As part of his Eagle Scout project, Altamont senior Shawn Goyal created 175 water filtration units that were assembled in Alabama and shipped to people in Puerto Rico, Cuba, Haiti and Venezuela. The idea for providing a solution to the problem of clean water started in Sra. Borst's upper school Spanish class. The class was learning about Puerto Rico and the Caribbean when Hurricane Maria hit. At first, Shawn's idea was to coordinate with Birmingham nonprofits providing aid to the hard-hit countries. Through the Community Foundation of Greater Birmingham, Shawn was introduced to the company Uzima, which produces inexpensive water filters that last 10 years, require no chemicals and can filter five gallons of water at a time. "After these conversations, a new idea was born. I had the opportunity to provide a long-term solution of affordable, clean water rather than a short-term fix," said Shawn.
Shawn got to work. "I emailed the CEO of Uzima, who responded with a contact person in Puerto Rico, Ricardo Ufret. Through Ricardo, I was able to make even more connections, and the project grew from there."
Shawn successfully completed his Eagle Scout project last fall. But Ricardo continued to stay in touch with Shawn, sending him videos and pictures of people using the water filtration systems—orphanages, remote mountain villages, communities with no infrastructure in place. "I was even able to speak on the phone with people who had received my filtration systems to understand the difference that having access to clean, affordable water made in their lives. It inspired me to do more," he said.
Shawn started a Go Fund me page to buy additional filters. In mid-August, just before school started, he had enough money to purchase an additional 60 filters. He had learned valuable lessons from his Eagle Scout project. "The Jones Act makes shipping goods from the mainland of the United States to Puerto Rico prohibitively expensive, so my mom and I purchased airline tickets from Birmingham to San Juan and carried the filters on the plane with us. We went through the scanners, and, of course, we got pulled aside immediately by airport security. We had to answer a lot of questions. But the filters don't have any metal; they are made of plastic. And they use microfibers, not chemicals. After explaining the project to airport security, and demonstrating that the filters are not dangerous, we were allowed through."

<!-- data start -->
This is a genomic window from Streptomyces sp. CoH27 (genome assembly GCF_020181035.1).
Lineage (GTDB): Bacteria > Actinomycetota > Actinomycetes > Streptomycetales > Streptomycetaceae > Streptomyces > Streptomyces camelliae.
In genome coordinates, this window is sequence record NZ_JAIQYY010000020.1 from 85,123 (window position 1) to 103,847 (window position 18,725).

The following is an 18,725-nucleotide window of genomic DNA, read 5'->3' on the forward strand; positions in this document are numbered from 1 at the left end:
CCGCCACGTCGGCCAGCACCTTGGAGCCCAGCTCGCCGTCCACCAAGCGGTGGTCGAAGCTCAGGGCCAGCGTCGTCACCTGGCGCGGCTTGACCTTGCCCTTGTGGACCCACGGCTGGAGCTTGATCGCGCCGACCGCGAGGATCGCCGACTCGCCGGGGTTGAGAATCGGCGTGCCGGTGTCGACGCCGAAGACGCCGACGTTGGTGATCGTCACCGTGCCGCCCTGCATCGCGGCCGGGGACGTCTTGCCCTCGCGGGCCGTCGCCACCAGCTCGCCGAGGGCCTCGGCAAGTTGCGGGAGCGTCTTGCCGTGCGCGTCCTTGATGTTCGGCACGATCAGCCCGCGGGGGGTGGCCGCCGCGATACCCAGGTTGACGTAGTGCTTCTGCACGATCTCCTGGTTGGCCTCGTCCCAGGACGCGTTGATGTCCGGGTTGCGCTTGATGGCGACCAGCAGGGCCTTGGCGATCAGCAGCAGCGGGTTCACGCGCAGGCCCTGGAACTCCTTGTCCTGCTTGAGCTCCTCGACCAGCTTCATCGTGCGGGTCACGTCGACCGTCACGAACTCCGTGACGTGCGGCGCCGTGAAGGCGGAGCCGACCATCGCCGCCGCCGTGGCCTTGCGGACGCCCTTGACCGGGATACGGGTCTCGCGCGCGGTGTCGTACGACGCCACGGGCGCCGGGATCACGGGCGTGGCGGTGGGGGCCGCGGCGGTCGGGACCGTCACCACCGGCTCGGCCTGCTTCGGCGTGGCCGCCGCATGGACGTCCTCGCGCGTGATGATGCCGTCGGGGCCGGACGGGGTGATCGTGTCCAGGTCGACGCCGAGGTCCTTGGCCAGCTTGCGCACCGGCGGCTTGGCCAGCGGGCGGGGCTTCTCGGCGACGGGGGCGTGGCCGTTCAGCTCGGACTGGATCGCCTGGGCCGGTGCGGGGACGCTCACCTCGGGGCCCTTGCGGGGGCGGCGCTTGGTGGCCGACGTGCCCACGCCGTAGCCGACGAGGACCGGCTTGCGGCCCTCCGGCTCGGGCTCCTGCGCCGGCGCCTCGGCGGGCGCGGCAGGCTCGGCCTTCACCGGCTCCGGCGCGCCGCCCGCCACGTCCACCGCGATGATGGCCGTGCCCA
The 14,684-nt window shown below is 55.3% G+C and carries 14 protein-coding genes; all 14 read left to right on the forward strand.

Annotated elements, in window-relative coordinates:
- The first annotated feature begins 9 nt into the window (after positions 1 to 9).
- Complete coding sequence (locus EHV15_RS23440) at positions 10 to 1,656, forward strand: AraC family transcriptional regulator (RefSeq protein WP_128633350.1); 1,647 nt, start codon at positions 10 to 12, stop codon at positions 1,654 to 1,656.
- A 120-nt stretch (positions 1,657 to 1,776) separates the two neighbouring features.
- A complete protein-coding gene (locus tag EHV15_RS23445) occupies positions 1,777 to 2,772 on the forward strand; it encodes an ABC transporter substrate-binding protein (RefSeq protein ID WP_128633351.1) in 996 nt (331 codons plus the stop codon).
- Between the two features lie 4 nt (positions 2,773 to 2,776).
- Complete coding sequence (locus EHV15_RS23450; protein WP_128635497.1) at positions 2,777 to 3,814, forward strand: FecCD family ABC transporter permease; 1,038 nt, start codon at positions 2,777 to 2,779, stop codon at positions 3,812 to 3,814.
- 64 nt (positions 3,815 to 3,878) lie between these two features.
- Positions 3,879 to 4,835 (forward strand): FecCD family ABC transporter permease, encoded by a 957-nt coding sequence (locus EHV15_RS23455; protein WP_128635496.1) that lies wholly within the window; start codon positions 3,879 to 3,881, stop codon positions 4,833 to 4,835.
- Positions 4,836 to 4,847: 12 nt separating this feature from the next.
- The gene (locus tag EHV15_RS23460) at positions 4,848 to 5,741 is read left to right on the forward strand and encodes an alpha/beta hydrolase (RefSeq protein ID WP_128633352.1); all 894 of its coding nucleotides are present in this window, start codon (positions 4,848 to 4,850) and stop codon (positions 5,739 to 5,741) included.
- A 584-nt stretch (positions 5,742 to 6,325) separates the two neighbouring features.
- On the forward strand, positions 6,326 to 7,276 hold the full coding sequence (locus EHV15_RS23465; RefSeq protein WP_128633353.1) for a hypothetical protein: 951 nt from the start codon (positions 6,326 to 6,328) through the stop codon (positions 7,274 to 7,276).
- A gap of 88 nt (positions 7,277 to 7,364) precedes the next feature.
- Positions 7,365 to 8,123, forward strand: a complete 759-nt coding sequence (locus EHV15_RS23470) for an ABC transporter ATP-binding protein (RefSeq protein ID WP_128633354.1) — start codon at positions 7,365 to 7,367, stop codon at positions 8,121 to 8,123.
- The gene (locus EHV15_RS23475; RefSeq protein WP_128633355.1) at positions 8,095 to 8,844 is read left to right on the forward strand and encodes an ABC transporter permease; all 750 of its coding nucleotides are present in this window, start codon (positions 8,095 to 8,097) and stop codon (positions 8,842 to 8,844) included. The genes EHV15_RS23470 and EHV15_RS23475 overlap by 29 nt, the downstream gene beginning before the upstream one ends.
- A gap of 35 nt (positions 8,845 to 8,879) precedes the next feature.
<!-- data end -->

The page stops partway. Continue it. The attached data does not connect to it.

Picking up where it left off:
Another important lesson Shawn learned from his Eagle Scout project was the value of a highly functioning assembly line. When Shawn arrived in Puerto Rico, Ricardo had gathered a large group of volunteers, including several Scout troops. Through donations, he had also secured the necessary five-gallon buckets, including buckets with spigots.
Speaking entirely in Spanish, Shawn taught the volunteers how to assemble the water filtration systems. "The assembly process actually went much smoother in Puerto Rico than it did back at home. Within an afternoon, we were able to assemble all 60 units."
"The next day we went into an area south of San Juan known as Vietnam. It was shocking to see such extreme poverty and storm damaged homes. People were living out of their cars. Potable water was for sale, but it was expensive. We literally walked down the street handing out the filtration systems to anyone who needed clean water." Shawn taught each person, in Spanish, how to assemble, use and care for the filtration system.
"We were mobbed by people wanting to have clean water. Seeing that the need is so prevalent just makes me want to do more." He has started that process already. Through connections he made while in San Juan, Shawn was interviewed, in Spanish, on the television show "Primetime" which broadcasts on ABC 5 TV in Puerto Rico. He was able to demonstrate how the filtration system works to a large audience.
While in Puerto Rico, Shawn met and trained another Eagle Scout who will take over the water filtration project in San Juan. "I will continue to support this project as long as I can and in whatever way I can. My goal is to expand the program to more countries."
"My biggest take away from this project is the importance of community. Communities came together because of Hurricane Maria, and these people are the ones who are getting things done."
- Academic News
- Admissions News
- Alumni News
- APA News
- Archive News
- Board News
- Community News
- Development News
- Faculty News
- Headmasters News
- News and Announcements
- News Archive
- School News
- Student Announcements